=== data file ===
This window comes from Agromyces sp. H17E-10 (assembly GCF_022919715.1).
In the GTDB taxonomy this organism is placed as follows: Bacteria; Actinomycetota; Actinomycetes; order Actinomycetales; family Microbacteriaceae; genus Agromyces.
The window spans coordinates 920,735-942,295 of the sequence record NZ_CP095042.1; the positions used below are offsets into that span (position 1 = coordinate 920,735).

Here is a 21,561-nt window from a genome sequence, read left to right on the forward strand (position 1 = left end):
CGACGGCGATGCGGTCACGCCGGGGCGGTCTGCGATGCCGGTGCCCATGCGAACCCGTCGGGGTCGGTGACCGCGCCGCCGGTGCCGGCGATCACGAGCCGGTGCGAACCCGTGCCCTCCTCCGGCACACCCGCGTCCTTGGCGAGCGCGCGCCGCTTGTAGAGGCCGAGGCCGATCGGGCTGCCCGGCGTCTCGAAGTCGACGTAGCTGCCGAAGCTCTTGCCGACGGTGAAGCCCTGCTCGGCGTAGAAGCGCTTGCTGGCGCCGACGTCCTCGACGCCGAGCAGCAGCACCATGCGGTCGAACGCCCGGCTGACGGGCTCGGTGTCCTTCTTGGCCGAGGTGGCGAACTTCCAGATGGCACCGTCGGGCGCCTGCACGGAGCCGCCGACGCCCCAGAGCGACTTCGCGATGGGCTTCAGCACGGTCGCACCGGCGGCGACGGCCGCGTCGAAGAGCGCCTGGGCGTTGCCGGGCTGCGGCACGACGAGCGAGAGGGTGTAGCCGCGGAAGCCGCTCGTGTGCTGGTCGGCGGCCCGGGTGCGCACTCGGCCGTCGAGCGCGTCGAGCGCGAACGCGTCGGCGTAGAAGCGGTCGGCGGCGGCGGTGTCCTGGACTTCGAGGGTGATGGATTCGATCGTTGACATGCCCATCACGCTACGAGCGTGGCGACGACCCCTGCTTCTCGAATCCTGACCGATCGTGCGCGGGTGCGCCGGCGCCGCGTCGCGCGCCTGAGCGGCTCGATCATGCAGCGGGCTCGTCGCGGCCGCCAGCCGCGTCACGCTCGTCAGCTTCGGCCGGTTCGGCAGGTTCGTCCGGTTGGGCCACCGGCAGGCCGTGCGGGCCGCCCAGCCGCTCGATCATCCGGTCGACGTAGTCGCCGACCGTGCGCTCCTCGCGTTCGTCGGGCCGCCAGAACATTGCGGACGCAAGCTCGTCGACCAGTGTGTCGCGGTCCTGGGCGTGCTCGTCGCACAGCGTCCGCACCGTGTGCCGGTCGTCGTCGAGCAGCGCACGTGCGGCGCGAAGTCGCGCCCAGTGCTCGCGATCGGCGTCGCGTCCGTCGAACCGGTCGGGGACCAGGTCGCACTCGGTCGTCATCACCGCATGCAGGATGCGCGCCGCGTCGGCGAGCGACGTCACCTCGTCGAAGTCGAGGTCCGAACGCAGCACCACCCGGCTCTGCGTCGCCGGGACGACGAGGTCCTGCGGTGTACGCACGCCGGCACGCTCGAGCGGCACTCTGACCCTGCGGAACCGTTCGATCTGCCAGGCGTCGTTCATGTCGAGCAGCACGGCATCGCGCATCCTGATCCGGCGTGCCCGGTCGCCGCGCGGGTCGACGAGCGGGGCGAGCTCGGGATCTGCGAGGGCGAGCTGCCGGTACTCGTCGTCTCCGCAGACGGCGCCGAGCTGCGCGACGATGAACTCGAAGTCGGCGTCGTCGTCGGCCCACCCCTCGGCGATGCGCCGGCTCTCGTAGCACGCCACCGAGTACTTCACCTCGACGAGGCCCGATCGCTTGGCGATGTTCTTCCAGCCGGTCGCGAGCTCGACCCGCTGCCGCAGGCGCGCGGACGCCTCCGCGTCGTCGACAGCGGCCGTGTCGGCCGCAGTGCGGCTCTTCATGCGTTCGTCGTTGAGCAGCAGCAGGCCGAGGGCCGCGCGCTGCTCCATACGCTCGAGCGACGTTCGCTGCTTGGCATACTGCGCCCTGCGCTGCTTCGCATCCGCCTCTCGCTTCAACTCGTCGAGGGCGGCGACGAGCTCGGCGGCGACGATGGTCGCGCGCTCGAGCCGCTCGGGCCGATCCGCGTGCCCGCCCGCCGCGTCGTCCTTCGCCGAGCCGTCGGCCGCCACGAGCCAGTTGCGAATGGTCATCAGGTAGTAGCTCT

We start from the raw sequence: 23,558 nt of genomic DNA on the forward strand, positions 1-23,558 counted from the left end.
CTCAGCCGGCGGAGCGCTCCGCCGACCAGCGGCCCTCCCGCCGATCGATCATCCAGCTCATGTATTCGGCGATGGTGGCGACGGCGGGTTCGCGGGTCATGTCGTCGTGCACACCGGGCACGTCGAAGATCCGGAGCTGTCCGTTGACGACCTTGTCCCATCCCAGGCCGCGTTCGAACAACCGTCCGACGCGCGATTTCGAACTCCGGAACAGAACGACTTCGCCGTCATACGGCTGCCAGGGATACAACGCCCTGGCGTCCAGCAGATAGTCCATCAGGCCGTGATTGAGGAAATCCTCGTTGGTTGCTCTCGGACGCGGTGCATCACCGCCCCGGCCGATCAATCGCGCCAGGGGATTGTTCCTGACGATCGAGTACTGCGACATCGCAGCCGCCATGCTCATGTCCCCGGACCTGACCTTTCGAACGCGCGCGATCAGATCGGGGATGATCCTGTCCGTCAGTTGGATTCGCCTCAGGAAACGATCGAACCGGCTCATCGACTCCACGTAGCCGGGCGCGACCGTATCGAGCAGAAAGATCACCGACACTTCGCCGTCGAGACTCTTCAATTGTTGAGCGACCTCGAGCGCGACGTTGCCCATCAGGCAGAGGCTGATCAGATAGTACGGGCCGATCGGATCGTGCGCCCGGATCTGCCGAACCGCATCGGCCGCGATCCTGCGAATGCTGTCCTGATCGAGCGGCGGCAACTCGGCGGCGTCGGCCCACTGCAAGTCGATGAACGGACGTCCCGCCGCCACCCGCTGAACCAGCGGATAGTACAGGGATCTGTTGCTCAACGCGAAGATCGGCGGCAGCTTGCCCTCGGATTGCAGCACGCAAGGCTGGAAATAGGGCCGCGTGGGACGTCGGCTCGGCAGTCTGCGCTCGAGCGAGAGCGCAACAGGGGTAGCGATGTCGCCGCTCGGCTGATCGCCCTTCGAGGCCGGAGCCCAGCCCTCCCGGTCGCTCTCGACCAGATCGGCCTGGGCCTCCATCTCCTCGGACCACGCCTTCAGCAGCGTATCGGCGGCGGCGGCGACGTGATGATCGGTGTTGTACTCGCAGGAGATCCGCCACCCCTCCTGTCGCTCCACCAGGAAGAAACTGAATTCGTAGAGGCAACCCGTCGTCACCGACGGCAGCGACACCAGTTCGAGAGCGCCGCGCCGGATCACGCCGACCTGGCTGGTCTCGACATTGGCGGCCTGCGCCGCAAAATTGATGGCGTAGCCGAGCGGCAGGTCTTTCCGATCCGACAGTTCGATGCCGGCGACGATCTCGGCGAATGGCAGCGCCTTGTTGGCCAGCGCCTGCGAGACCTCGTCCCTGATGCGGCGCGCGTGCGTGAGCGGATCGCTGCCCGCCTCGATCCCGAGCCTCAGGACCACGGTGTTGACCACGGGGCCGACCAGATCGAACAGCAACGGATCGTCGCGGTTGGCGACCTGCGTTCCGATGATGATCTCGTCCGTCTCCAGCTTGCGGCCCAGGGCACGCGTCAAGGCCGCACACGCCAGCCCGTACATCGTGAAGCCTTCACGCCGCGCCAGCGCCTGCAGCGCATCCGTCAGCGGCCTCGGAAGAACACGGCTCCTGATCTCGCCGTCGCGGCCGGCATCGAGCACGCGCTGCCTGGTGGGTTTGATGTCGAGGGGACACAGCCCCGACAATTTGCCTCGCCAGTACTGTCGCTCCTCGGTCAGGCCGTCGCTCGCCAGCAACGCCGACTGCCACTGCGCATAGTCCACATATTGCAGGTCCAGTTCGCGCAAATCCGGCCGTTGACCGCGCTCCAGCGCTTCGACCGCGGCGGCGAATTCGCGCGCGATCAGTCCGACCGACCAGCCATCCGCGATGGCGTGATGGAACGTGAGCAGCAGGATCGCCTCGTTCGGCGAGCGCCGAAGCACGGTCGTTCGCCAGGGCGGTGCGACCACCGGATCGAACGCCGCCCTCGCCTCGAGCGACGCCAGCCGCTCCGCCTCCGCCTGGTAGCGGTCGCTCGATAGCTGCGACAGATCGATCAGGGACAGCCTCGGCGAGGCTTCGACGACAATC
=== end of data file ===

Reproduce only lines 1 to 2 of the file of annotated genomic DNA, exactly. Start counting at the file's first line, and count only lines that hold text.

This window comes from Agromyces sp. H17E-10 (assembly GCF_022919715.1).
In the GTDB taxonomy this organism is placed as follows: Bacteria; Actinomycetota; Actinomycetes; order Actinomycetales; family Microbacteriaceae; genus Agromyces.